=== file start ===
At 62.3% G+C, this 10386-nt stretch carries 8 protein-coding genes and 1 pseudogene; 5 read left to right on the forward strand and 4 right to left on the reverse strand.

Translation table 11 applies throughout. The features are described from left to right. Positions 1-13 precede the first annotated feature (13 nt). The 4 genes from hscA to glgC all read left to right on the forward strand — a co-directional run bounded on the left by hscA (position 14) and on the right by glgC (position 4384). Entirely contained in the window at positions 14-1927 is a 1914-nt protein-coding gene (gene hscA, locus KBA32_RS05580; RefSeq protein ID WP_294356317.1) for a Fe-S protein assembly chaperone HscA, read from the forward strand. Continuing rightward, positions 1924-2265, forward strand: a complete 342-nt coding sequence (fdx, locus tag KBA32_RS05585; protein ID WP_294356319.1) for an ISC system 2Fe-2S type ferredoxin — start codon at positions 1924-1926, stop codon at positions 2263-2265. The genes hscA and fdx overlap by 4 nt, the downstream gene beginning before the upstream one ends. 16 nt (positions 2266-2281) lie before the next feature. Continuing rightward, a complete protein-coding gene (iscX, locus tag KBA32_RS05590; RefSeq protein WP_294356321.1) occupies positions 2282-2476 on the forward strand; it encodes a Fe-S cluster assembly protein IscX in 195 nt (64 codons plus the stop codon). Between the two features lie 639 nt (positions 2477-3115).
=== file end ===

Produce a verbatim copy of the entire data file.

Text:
At 62.3% G+C, this 10386-nt stretch carries 8 protein-coding genes and 1 pseudogene; 5 read left to right on the forward strand and 4 right to left on the reverse strand.

Translation table 11 applies throughout. The features are described from left to right. Positions 1-13 precede the first annotated feature (13 nt). The 4 genes from hscA to glgC all read left to right on the forward strand — a co-directional run bounded on the left by hscA (position 14) and on the right by glgC (position 4384). Entirely contained in the window at positions 14-1927 is a 1914-nt protein-coding gene (gene hscA, locus KBA32_RS05580; RefSeq protein ID WP_294356317.1) for a Fe-S protein assembly chaperone HscA, read from the forward strand. Continuing rightward, positions 1924-2265, forward strand: a complete 342-nt coding sequence (fdx, locus tag KBA32_RS05585; protein ID WP_294356319.1) for an ISC system 2Fe-2S type ferredoxin — start codon at positions 1924-1926, stop codon at positions 2263-2265. The genes hscA and fdx overlap by 4 nt, the downstream gene beginning before the upstream one ends. 16 nt (positions 2266-2281) lie before the next feature. Continuing rightward, a complete protein-coding gene (iscX, locus tag KBA32_RS05590; RefSeq protein WP_294356321.1) occupies positions 2282-2476 on the forward strand; it encodes a Fe-S cluster assembly protein IscX in 195 nt (64 codons plus the stop codon). Between the two features lie 639 nt (positions 2477-3115).